Prosecutors are preparing to retry an onslaught of old drug and gun cases as the state’s highest court continues to overturn verdicts in the wake of a U.S. Supreme Court decision last year.
Prosecutors are braced to retry an onslaught of old drug and gun cases as the state’s highest court continues to overturn verdicts in the wake of a U.S. Supreme Court decision last year.
At least eight Plymouth County cases have been overturned since the U.S. Supreme Court ruled last summer that it wasn’t enough to use lab analysis paperwork as evidence – the chemists and ballistics experts who did the tests have to testify, too.
A Friday ruling by the state Supreme Judicial Court may open the door for even more of those cases to be appealed, said Plymouth County District Attorney Timothy J. Cruz.
In two rulings on Friday, the SJC said that even if the defense attorney didn’t formally object to the paperwork as evidence or questioned whether the items tested were drugs, the case can still be tossed out.
Prosecutors had argued that since the defense never questioned whether the items were drugs, the convictions should stand.
That ruling is important because it raises the possibility that even more convictions can be overturned.
“I think we are going to face some real challenges,” Cruz said.
Norfolk County District Attorney William Keating said the number of cases that may be overturned remains to be seen.
“It does open the door to other cases, but not as much those of recent vintage,” he said.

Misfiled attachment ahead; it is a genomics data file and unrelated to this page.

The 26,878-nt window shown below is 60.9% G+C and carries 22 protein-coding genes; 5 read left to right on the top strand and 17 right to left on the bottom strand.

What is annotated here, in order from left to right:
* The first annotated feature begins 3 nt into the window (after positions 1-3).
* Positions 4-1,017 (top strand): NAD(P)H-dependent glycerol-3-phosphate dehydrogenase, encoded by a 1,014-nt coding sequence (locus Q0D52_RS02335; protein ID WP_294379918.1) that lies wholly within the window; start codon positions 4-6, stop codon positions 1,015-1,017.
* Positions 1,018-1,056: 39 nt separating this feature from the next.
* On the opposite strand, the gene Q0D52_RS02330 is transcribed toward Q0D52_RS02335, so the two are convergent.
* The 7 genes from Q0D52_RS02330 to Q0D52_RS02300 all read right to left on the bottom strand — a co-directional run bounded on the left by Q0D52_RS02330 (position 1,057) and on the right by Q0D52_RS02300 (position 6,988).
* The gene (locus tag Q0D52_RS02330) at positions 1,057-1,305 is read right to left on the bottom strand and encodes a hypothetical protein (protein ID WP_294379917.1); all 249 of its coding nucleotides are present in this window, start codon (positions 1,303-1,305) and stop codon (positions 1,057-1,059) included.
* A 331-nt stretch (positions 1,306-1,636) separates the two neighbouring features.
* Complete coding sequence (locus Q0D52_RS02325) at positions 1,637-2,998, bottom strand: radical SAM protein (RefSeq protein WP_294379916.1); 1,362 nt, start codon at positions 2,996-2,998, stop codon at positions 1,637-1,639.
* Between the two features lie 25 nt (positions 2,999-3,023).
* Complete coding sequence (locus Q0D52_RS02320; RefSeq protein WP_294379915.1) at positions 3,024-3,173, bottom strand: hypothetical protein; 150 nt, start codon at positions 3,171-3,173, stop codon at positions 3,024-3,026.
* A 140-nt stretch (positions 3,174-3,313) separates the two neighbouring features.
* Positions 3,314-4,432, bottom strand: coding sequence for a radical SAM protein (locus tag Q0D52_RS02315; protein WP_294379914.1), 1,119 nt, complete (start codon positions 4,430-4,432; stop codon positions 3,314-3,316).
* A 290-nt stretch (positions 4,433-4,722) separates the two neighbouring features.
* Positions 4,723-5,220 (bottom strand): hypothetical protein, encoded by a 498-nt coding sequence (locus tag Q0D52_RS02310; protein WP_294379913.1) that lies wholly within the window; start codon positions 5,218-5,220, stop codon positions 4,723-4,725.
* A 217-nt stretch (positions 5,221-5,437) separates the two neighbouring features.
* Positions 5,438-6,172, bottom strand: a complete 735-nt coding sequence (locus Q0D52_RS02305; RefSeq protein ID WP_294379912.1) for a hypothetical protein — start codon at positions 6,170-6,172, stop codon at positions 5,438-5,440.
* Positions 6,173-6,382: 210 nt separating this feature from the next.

Keating said the problem could have been avoided years ago if the state had hired more chemists and other experts.
The U.S. Supreme Court, in a 5-4 decision last summer, ruled that using just laboratory analysis certificates as evidence violated a defendant’s right to confront witnesses, so chemists have to testify.
The court ruled that might make it “burdensome” for prosecutors, but that’s not enough to relax the law.
In a Brockton case overturned Friday, the court found that even though the defense didn’t object to the drug analysis certificates admitted as evidence – and even referred to the substances as “drugs” in his opening statement – a new trial is needed.
A similar argument was made in overturning a Springfield drug conviction involving a 2005 arrest.
Cruz said the decision can be far-reaching.
“Now, we find ourselves in a position of destroying legitimate drug convictions,” he said.
In the Brockton case, the SJC overturned the drug conviction of Charles Peterson, who had been convicted by a Brockton District Court jury of possession of marijuana with intent to distribute, possession of cocaine with intent to distribute and a drug offense in a school zone.
He had been arrested by Brockton detectives about 2:30 a.m. on May 13, 2004, after authorities responded to a fight at a gasoline station and then saw the suspect get into a car.
When police approached the car, the suspect refused to keep his hands visible and threw a plastic bag into the back seat.
At trial, prosecutors introduced paperwork detailing the analysis of the items found in the back seat. The analysis found the items were crack cocaine and marijuana.
Maureen Boyle can be reached at email@example.com.